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Pediatricians Tackle Bullying. - June 13th 2009, 02:41 AM

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Pediatricians Tackle Bullying - CBS News
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One group of doctors is taking on bullying. They're coming out with some ideas on ways to halt the violence that 8 percent of kids say happens to them every day; another 7 percent say it happens every week. CBS News correspondent Kelly Wallace reports that YouTube generation did not invent bullying, but has made it more visible. Thousands of no holds barred videos are posted online. It appears the violence in them is getting worse. Thirteen-year-old eighth grader Daniel Warburton can relate. He's been relentlessly bullied since the fourth grade. At first, it was name-calling. He was called, "names like faggot, gay," Daniel said, "they would use very vile words." Then last year, on the football field, it got physical. Daniel was repeatedly tackled to the point of unconsciousness by seven of his own teammates. Daniel's mother, Jennifer Warburton says, "They just left him there. He was so afraid to say anything, that by the time the coaches got down to the field for practice, he just got up and went through the whole practice." He told Kelly Wallace that when it comes to bullying, people don't really get it. "They think it's just something that happens, oh it just happens, and brush it off." Like Daniel, almost 6 million kids, nearly 30% of all children, are either bullied or are doing the bullying. Reporter's Notebook: High Rate Of Bullying Alarming Now - for the first time - the American Academy of Pediatrics is including a section on bullying in its new recommendations for pediatricians. Those recommendations include: encouraging counseling for children and their families, treating violence related problems and, increasing parents, administrators and teachers' awareness of bullying. "The biggest misconception in this country is that bullying is normative behavior. That this is just kids being kids and that it really is no big deal," says Dr. Joseph Wright, the lead author of the American Academy of Pediatrics Policy Statement. Dr. Wright cites a study which found that in two-thirds of school shootings - from Columbine to West Paducah, Kentucky - the shooters had been repeatedly bullied. Another study found 60 percent of bullies in grades 6 through 9 had at least one criminal conviction by age 24. At the same time, the American Academy of Pediatrics says doctors, parents and teachers shouldn't just focus on the bully and the bullied. They should target the bystanders who witness the bullying. Teachers are doing that at Walter S. Boardman Elementary School in Long Island, New York. Students are learning how to stand up to bullies. Sixth-grader Gabriella Gaitan says, "I saw somebody being bullied on the playground. I told the bully how she felt and how I felt and the bully stopped bullying her." Daniel Warburton made a video about his bullying experience which is now on YouTube. He says that he "wanted to change something, tell people that's not right, you shouldn't do that." Daniel's therapy is music. He plays the tuba. It's helped him realize what the pediatrics academy hopes others will get - that he's not the troubled one - the bully is.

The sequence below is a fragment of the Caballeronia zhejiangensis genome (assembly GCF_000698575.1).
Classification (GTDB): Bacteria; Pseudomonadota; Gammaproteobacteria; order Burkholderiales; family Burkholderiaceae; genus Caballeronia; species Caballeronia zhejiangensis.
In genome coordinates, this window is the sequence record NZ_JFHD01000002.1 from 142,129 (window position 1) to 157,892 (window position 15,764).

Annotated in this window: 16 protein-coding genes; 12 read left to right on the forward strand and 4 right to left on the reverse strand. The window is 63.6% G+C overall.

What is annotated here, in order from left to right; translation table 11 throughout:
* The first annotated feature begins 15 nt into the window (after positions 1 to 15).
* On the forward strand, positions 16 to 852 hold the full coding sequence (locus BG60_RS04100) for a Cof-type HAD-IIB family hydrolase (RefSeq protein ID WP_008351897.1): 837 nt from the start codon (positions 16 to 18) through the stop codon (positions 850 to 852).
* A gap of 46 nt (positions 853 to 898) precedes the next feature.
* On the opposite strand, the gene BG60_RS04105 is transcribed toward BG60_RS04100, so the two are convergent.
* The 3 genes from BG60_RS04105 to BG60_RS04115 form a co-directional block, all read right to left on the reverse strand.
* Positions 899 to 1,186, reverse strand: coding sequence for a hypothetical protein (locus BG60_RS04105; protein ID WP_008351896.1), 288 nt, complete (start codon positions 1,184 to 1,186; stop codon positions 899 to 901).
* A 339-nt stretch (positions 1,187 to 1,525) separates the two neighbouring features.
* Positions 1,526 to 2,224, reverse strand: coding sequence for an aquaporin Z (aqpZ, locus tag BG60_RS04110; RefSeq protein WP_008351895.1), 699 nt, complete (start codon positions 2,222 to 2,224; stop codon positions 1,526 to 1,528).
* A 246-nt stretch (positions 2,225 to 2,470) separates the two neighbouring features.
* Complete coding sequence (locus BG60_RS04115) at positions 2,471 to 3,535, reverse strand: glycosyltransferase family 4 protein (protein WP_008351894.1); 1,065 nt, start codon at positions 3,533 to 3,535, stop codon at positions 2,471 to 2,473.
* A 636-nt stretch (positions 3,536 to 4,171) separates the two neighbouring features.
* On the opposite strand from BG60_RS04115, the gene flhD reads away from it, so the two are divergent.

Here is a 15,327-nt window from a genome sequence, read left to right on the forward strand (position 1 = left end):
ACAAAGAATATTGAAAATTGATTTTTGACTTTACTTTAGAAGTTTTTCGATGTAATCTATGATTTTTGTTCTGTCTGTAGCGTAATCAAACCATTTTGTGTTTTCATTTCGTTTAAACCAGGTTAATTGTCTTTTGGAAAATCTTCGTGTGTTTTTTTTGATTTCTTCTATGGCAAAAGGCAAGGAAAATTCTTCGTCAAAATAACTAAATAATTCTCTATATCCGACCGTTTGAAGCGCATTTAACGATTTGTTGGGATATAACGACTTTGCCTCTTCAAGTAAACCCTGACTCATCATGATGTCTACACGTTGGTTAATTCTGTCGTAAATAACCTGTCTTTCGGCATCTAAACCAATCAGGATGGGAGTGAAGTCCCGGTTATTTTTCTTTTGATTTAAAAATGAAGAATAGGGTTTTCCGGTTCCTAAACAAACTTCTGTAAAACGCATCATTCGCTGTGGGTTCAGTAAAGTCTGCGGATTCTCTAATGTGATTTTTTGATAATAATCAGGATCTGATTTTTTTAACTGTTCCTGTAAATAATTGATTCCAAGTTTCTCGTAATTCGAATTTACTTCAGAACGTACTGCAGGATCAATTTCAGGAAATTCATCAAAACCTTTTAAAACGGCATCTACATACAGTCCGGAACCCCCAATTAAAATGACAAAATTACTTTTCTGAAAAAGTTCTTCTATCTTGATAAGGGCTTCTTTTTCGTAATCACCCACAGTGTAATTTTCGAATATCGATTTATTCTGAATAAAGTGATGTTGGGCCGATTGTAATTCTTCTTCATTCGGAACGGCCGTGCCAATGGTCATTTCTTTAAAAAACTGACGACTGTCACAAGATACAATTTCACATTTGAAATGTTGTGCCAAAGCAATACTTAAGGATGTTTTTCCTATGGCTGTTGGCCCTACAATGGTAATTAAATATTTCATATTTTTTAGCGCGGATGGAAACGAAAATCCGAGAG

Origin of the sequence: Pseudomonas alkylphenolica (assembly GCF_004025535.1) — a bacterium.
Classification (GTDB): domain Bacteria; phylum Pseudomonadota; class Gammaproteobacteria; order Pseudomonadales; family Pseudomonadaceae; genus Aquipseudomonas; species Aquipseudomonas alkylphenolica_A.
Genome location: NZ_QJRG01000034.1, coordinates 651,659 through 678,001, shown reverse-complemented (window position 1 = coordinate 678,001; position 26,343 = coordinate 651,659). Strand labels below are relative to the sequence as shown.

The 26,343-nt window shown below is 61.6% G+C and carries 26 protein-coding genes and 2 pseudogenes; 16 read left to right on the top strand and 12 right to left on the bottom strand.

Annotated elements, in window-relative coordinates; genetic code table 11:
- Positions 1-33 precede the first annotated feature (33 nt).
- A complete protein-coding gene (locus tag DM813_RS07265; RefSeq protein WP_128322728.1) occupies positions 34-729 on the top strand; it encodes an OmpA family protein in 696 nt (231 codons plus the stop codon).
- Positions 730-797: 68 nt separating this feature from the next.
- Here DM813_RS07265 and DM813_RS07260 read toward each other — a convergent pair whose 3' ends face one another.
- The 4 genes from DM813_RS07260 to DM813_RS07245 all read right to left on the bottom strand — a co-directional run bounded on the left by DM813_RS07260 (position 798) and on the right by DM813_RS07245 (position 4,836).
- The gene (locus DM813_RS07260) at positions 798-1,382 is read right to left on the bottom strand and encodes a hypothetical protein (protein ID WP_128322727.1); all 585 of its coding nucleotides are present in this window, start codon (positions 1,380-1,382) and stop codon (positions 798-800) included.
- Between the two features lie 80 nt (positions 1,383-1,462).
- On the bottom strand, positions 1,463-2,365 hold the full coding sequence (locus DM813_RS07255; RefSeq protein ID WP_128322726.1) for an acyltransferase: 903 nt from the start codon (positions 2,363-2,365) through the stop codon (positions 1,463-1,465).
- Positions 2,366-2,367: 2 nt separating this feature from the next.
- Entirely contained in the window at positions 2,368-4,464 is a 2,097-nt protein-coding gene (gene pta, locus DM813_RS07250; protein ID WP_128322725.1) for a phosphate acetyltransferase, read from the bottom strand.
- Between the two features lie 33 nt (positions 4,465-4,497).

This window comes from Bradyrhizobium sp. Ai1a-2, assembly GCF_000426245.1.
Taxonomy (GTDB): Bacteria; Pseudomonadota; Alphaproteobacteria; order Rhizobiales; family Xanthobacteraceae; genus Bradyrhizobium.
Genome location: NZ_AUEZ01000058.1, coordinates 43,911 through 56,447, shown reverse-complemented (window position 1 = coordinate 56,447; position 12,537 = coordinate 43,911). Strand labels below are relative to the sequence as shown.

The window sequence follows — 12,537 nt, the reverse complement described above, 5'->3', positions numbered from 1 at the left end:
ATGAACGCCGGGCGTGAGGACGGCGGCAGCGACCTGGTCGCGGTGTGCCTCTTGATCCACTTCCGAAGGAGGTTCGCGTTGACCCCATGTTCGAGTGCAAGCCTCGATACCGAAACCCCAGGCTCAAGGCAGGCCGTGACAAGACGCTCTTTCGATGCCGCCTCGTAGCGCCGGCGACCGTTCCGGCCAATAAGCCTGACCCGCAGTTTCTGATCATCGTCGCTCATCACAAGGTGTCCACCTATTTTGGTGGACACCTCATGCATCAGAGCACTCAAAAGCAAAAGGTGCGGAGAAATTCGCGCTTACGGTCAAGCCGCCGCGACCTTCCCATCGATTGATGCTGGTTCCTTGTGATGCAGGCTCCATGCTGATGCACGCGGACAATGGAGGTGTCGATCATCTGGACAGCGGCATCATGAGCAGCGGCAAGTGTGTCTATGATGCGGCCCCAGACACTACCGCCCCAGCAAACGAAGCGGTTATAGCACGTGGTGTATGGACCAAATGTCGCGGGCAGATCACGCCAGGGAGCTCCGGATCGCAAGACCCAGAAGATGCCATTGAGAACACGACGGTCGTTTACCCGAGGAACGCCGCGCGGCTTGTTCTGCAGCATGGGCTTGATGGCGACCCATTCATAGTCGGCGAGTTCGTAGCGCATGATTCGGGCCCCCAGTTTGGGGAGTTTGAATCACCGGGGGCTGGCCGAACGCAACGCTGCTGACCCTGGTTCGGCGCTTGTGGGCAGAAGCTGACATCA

interesting information.


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Re: Pediatricians Tackle Bullying. - June 13th 2009, 03:42 AM

I'm glad someone's taking more of a notice.
My sister was being bullied before school ended. And the teacher said she'd "Keep an eye on it" and that's the best she could do.



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Re: Pediatricians Tackle Bullying. - June 13th 2009, 03:54 AM

One problem, at least in schools, is that there is 1 teacher for 20-30+ students. For the entire school, the students easily outnumber the teachers, so the teachers have to divide their attention amongst the amount of kids. Then add the fact that the kids are not all in one area, they can be all over the school.